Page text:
By Randy Kadish
I am a city angler.
I was born in a city, and grew up in a city, and fish in a city or in rivers that are near train stations close to a city; so when I walk down the street or ride the subways, when I carry my fly-fishing gear, when I wear my official fly-fishing vest and wear my galoshes over my felt-soled wading boots, people stare and probably wonder: Is he an alien?
No, I'm not, I know.
I'm just someone on his way to Grand Central Station, where last week I bought a train ticket and a slice of Junior's cheesecake, and rode the rails up to Croton Falls to fish the Croton River.
The branches of the river flow into a big pool about a hundred yards behind the small village. The pool reminds me of the famous Junction Pool on the Beaverkill River, but the Croton Falls Pool is not famous; and neither am I, though I once wanted to be.
I stepped off the train. Since the Croton River is
fly-fishing paradise for many, no one in the town stared at me. I was sort of invisible. Thankful, I tried to decide where to fish. The big pool? The shallow, rocky riffles of the East Branch? The long, long, slow pool of the lower West Branch? The classic trout water of the upper West Branch?
The Upper, I knew, was popular with the anglers who formed,
what I called, The Croton Falls Fishing Club.
But I was from the city and not a member.
I put on my waders, set up my seven-foot, four-weight rod and thought, it's a weekday. The Upper shouldn't be too crowded. Besides, I can walk the path alongside the river, and easily find unfished water. And if the Upper is a crowded--well, aren't I a little lonely?
I crossed the footbridge, then Route 100. I turned left on Butlerville Road. Only three cars were parked near the bridge over Garcia Pool. I knew, therefore, I would have most of the river to myself, but not whether I should I be grateful. I looked through the woods. Three anglers stood in the clearing on the pool's bank. The clearing was really a clubhouse without walls. Wondering if I was going to be welcomed, I stepped into the woods and walked into the clearing. A bulletin board hung on one of the trees.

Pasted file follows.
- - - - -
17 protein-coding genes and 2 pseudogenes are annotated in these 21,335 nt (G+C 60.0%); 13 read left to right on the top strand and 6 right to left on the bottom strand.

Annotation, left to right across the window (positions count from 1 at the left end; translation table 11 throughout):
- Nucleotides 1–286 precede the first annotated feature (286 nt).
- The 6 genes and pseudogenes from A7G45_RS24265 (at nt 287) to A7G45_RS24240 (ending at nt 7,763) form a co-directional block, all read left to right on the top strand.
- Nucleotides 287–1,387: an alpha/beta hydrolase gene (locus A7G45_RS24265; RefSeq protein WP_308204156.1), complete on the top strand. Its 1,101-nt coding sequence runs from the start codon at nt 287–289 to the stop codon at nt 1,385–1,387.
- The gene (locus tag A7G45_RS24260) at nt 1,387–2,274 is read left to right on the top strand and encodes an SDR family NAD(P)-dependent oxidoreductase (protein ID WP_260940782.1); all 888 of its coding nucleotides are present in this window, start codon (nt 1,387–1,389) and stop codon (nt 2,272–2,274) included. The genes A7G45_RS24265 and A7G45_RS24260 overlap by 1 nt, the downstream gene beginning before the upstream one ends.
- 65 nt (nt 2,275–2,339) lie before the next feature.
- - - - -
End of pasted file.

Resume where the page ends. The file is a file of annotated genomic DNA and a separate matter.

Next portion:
The anglers looked at me. They were in their sixties, probably, and were strangers to me. They stood around a small table, a rectangular piece of wood nailed onto a fallen tree. They ate sandwiches, using waxed paper as plates.
I asked, "Anything happening?"
"With all the cold weather fishing has been real slow," the angler with long, hippie-like, gray hair said.
The stocky, bald angler stared at my galoshes.
I said, "They make funny noises when I walk."
"I'm Jim," the stocky angler said. "Where'd you come from?"
"The city. I took the train up."
"I'm Gil," the long-haired angler said.
"I'm Pat," the tall angler said.
"Have you ever fished up here?" Gil asked.
"Two years ago I fished here a lot. Are the big browns still around?"
Jim bit into his roast beef sandwich. "The state and city," he said with a full mouth. "Aren't taking care of the river the way they should."
"And they're not doing anything to stop the poachers," Gil insisted. "Guys are coming in, using worms and taking fish."
"We call the DEP Police," Jim stated. "But they take their time getting here, and by then the poachers are gone."
I looked at Pat. He said nothing. He was the quiet one, I assumed.
Jim and Gil filed more complaints in my mind. Soon, however, their complaints shucked their anger and hatched into cherished stories about big fish they caught or lost, and about how, ten years ago, the Croton was a great river to fish.
So I wondered, was there was a golden age of fly fishing the Croton the way there was a golden age of fly fishing the Beaverkill? And are these obscure anglers--Gil, Jim, Pat--of the Croton, reflections of the historical anglers--Hewitt, LaBranche, Darbee--of the Beaverkill?
"After that one got away," Jim said. "I never used 7x tippet again."
Jim looked into my eyes, warmly and, without speaking told me I was accepted into the club, in spite of my galoshes. I asked, "Who is Garcia?"
Gil grinned. He finished his turkey sandwich and said, "He's a heck of a guy and an angler who used to be like the Mayor here. Just before he moved to Vermont we named the pool in his honor." "But we might rename it again," Jim said.
"We shouldn't," Gil argued. Looking right at me, he said, "You want to know about Garcia? I'll tell you. Garcia always boasted of his skill at playing and landing fish. Well one day he forgot to bring leaders; so he borrowed a 4X, fluorocarbon leader from his buddy, Sal, then tied on a Woolly Bugger. About twenty minutes later Garcia hooked a monster rainbow. He played the fish for about five minutes, but just as he was about to land him, the fish broke off. Garcia lunged with his net, but slipped and fell face-first into the river. His hat came off and started floating downstream. Garcia jumped up, and started chasing his hat. Finally he landed it with his net. He put it on. Water dripped down his face. He stared at Sal and yelled, 'Are you sure that was 4X fluorocarbon?' Sal swore it was and said, 'At least you landed your hat.'